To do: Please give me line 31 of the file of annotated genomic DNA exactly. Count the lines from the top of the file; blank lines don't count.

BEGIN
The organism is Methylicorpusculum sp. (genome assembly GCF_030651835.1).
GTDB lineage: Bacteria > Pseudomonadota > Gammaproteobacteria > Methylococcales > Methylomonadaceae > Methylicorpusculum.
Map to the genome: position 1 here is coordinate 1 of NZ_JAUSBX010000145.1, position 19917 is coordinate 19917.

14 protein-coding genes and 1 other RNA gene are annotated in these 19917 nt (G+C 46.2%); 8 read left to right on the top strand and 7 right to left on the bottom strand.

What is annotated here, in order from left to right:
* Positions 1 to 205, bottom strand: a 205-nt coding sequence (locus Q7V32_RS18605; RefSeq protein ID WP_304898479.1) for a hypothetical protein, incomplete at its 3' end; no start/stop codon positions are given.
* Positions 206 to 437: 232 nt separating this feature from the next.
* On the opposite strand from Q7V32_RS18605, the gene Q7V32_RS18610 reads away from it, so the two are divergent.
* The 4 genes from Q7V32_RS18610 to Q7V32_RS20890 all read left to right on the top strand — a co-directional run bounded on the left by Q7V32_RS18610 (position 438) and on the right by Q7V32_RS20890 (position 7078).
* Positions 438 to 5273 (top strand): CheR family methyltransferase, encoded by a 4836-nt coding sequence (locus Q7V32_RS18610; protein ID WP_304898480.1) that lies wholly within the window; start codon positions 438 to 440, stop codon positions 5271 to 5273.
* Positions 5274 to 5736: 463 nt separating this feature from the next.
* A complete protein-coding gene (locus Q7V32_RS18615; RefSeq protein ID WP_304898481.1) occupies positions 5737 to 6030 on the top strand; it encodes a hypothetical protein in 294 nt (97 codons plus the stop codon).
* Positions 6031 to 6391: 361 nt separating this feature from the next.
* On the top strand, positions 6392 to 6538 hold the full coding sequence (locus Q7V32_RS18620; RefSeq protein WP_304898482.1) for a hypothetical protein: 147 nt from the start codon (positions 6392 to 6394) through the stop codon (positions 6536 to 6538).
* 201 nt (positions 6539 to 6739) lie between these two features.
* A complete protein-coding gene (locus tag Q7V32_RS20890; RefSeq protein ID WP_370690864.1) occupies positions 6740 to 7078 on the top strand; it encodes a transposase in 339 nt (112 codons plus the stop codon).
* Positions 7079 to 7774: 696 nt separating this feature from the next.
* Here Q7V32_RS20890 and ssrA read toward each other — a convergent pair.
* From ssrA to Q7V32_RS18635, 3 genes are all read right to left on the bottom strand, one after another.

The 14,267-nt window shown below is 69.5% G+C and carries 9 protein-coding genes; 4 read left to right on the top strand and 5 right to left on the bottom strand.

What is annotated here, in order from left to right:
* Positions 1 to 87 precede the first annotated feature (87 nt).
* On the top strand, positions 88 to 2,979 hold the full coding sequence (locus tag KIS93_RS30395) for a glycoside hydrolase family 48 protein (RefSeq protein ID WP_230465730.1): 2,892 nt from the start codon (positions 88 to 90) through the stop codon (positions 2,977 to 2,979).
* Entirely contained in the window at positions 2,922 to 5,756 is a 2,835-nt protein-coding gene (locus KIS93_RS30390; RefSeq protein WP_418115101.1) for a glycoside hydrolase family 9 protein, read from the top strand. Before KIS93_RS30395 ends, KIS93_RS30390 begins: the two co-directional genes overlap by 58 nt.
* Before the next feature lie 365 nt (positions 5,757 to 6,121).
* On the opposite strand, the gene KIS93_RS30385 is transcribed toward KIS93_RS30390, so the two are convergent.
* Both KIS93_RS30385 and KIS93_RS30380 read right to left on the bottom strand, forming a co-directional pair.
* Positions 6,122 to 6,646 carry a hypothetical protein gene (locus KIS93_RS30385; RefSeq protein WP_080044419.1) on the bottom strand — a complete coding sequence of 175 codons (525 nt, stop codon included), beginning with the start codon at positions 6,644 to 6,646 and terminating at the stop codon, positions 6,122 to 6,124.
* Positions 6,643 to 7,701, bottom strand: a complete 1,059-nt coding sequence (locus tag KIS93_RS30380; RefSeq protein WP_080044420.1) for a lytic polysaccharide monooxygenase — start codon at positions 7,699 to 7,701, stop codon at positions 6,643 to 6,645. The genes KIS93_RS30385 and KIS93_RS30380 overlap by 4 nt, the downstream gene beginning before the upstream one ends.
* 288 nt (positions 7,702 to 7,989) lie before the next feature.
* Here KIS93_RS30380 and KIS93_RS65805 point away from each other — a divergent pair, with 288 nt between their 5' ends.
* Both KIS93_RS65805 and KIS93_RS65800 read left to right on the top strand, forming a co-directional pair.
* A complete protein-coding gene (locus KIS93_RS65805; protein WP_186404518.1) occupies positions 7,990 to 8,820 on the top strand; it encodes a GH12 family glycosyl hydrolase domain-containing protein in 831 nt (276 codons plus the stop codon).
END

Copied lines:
* Here KIS93_RS30380 and KIS93_RS65805 point away from each other — a divergent pair, with 288 nt between their 5' ends.